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Are Air Compressors Dangerous? (8 Potential Hazards)

An air compressor is a device that uses an electric motor, gasoline engine, or diesel engine to convert power into potential energy stored in pressurized air. This pressurized air is then used for various tasks such as powering tools, inflating tires, and even providing breathing air for scuba divers.

If you are planning on purchasing an air compressor for your garage, shop, or house you might be wondering if they are dangerous to purchase or use.

If used properly an air compressor will not be dangerous. However, the high-powered tools that you will often use with an air compressor can be dangerous if you don’t take the proper precautions.

While air compressors offer many benefits and are generally considered safe, there are some risks associated with these devices that must be taken into consideration before using them.

Potential Hazards of Air Compressors

The primary potential hazards of air compressors include the following:

  • Noise Levels
  • Explosion Risk
  • Fire Risk
  • High Pressure
  • Temperature
  • Electric Shock
  • Air Quality
  • Moving Parts

Each of these hazards can be mitigated by taking proper safety measures when operating or working near an air compressor.

Noise Levels

Air compressors can generate high levels of noise during operation due to their powerful motors and large fans. This noise can cause hearing damage if exposed to it over extended periods of time without proper protection.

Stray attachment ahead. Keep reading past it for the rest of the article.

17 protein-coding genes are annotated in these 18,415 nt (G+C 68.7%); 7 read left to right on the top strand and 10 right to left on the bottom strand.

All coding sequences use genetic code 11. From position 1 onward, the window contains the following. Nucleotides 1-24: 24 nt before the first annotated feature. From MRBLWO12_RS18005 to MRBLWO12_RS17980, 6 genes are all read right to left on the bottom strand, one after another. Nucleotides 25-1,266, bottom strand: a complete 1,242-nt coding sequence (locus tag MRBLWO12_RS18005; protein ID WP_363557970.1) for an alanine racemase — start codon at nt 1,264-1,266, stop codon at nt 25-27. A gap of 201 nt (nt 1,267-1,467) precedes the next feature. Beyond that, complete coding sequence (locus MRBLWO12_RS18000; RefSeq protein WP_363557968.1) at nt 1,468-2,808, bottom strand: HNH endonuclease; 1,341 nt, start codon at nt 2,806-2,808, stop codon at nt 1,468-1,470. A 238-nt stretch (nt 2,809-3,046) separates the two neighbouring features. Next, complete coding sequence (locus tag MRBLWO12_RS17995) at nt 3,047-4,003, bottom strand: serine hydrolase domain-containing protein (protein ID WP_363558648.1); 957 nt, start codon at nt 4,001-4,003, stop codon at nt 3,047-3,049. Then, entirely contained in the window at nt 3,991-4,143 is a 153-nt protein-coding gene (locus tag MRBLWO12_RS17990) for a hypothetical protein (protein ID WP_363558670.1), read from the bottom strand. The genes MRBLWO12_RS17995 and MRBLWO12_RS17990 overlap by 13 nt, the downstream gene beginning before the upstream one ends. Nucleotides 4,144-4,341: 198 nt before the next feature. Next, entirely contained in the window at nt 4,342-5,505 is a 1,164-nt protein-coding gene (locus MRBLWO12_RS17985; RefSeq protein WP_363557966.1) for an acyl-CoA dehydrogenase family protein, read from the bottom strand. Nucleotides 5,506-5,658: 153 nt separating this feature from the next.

To reduce the risk of hearing damage, it’s important to wear earplugs or other protective gear when working near an air compressor. It is also important to check the decibel level of any compressor you purchase to ensure it won’t exceed safe limits for your specific environment.

I discuss some possible ways to reduce the sound levels of your air compressor in an article that I wrote as well. It will give you some helpful ideas to reduce your compressor’s noise such as creating a soundproof enclosure, using a sound blanket, or purchasing a quieter compressor in the first place.

Fire/Explosion Risk

When improperly maintained or operated in an unsafe manner, air compressors can be hazardous due to the risk of fire or explosion caused by the combination of heat and pressure within the device. If the compressor has a rupture in the tank it can send debris or metal shavings flying (which of course is incredibly dangerous).

If an air compressor tank explodes it could easily send chips of debris through your skin and into various parts of your body such as the lungs, stomach, arteries intestines, bloodstream, etc. If something like this happens you could be at risk of a stroke, heart attack, coma, paralysis, etc. so if you are near a compressor that does rupture be sure and seek immediate medical help even if you aren’t showing any negative symptoms.